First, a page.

As young children grow and develop, it is important that they accumulate as much bone mass as possible. The higher levels of bone mass significantly lowers your chances of suffering osteoporotic fractures later on in life as an adult. Children that participate in Sports such as Soccer, have been scientifically proven to accumulate more bone mass than their less active friends or peers.
Scientists conducted an experiment using children that played Soccer for respective clubs and compared them to a placebo set of children that just participated in school activities such as their compulsory PE curriculum. The Soccer group consisted of children recruited from Soccer clubs that had been playing for more than 1 year. The control group consisted of children that only participated in compulsory physical activity that was limited to 2*45 minutes of activities per week.
Dual X-ray absorptiometry was used to measure the bone mineral content and density of the children undertaking this experiment. This test was conducted at the start and at the end of the experiment. Body composition and various fitness variables of the children were also recorded. The following experiment was conducted for 3.5 years and concluded with all the participants still under the age of 13.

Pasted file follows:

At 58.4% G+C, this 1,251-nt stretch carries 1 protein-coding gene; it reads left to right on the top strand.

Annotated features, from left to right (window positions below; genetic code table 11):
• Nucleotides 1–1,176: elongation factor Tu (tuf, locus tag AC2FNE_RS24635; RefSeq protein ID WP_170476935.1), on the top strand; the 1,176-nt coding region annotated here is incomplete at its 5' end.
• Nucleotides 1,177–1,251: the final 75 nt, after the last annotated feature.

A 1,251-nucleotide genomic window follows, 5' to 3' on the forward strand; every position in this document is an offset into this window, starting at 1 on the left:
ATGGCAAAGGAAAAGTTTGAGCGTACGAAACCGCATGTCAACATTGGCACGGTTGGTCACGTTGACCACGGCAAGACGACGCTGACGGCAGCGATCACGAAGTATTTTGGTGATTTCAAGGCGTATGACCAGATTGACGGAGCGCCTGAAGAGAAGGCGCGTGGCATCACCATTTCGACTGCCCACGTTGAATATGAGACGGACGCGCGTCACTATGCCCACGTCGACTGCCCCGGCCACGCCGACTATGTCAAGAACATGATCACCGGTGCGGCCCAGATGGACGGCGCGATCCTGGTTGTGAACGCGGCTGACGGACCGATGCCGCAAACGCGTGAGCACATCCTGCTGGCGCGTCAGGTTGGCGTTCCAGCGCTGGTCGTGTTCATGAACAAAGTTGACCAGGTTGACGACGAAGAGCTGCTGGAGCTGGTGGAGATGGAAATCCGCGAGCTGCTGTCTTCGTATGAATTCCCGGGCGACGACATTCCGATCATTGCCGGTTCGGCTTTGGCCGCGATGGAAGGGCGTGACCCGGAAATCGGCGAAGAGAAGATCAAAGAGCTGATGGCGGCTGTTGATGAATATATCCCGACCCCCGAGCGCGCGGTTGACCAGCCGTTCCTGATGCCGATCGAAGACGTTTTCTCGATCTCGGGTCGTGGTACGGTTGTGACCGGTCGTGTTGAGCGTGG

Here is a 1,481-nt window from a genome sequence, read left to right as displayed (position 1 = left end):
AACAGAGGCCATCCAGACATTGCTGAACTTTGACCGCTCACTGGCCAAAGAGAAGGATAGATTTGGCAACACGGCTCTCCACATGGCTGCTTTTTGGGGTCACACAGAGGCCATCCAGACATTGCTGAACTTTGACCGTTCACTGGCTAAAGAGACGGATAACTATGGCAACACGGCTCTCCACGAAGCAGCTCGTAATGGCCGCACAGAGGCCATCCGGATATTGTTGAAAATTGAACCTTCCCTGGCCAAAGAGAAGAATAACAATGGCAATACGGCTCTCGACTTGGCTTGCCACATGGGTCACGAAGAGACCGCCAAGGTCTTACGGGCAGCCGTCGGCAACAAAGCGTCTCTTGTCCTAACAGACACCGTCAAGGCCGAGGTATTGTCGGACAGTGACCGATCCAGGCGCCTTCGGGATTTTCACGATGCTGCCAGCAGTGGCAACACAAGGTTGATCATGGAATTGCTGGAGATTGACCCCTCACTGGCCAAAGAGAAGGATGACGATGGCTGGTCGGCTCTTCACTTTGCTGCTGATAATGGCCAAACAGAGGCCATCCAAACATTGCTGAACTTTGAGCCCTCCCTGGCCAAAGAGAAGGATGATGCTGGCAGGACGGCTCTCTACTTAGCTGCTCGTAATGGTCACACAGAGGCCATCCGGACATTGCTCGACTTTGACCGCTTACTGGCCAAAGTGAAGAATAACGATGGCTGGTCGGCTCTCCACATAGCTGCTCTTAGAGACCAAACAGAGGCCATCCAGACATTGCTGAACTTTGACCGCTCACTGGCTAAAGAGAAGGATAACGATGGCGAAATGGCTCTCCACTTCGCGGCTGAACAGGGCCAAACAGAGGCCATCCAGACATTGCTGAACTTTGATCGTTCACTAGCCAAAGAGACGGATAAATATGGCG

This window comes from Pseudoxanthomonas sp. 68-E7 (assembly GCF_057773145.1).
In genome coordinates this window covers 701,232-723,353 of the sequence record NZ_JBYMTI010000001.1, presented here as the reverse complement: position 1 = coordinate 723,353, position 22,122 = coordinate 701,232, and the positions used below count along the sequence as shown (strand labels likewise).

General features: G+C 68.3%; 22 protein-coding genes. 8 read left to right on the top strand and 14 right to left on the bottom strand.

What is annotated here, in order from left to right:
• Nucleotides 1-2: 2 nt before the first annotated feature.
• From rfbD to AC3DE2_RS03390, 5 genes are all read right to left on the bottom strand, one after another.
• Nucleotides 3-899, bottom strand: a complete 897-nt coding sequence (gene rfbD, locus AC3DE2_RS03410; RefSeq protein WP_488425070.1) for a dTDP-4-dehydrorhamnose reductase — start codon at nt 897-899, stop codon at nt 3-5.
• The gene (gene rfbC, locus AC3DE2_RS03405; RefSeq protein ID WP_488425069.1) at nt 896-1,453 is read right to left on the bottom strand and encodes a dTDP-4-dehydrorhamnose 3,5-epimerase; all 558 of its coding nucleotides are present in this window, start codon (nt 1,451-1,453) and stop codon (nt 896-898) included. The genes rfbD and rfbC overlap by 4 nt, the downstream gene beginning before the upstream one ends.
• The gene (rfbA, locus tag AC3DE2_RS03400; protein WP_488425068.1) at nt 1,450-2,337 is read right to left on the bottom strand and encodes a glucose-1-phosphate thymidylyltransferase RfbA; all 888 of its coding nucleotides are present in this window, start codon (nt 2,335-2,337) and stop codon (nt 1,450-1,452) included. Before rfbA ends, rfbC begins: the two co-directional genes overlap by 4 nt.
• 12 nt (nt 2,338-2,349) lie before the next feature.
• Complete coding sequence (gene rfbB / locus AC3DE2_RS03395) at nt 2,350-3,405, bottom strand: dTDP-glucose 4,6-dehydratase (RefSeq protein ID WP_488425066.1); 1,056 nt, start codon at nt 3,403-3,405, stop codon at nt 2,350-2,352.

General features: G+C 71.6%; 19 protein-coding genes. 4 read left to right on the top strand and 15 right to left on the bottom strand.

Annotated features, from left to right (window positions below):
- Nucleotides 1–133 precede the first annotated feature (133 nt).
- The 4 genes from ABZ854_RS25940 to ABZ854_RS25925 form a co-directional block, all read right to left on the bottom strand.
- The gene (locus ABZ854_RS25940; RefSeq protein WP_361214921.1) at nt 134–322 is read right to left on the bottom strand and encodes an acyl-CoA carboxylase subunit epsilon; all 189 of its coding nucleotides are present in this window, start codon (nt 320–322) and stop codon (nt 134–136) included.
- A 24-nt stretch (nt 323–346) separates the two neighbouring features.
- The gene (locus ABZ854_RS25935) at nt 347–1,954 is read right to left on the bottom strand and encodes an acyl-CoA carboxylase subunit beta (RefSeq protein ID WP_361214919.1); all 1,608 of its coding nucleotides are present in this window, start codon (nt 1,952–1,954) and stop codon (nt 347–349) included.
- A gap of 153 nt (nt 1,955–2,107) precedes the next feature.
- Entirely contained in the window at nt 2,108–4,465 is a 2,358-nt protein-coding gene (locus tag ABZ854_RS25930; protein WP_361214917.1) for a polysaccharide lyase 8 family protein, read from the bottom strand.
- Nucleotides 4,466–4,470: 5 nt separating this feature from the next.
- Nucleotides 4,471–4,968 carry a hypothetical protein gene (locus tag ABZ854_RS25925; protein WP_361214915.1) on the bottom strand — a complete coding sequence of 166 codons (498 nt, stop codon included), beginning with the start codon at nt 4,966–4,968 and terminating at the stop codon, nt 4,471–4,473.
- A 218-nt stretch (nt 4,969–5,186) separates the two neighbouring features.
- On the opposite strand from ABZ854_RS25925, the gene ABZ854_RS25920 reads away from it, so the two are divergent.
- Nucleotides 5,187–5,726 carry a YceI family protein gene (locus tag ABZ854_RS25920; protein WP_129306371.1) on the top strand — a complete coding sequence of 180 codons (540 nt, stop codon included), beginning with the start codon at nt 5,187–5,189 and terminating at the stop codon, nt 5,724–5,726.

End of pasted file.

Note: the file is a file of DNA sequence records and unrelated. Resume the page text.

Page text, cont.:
The results are as follows
The soccer players exhibited greater bone mineral content (BMC) in the legs and greater bone mineral density (BMD) in all bone related regions at the end of the study.
The Soccer players gained twice as much femoral neck and intertrochanteric BMC in the legs than the controls and increased their femoral neck BMD by 10% more and their mean hip BMD by a third more than the control group.
The Soccer players percentage body fat remained the same, while the control group experienced an increase of 11 units.
Total Lean Body Mass increased by 6% more in the Soccer players than in the controls.
When tested physically and aerobically, the Soccer players achieved significantly better results than the control group. Some of the test were 300m sprints and 20m shuttles runs.
The Scientists and researches that conducted this study concluded “that just 3 hours of Soccer a week can significantly increase the osteogenic effect on clinically relevant zones. This is why we think Soccer may be considered as a low-cost and effective option to improve bone acquisition in growing children. Soccer participation entails benefits in cardiovascular physical fitness ans soft tissue body composition as it counteracts the socio-cultural tendency to accumulate body fat and improve lean mass”. But the most important finding was, “osteogenic effects….which may facilitate the acquisition of a higher bone mineral peak, which can translate into a reduction in the risk of bone fractures throughout life.” The above findings and quotations were taken from- (REF: Medi Sci Sports Exerc, Vol 36, no 10, pp 1789-1795.)
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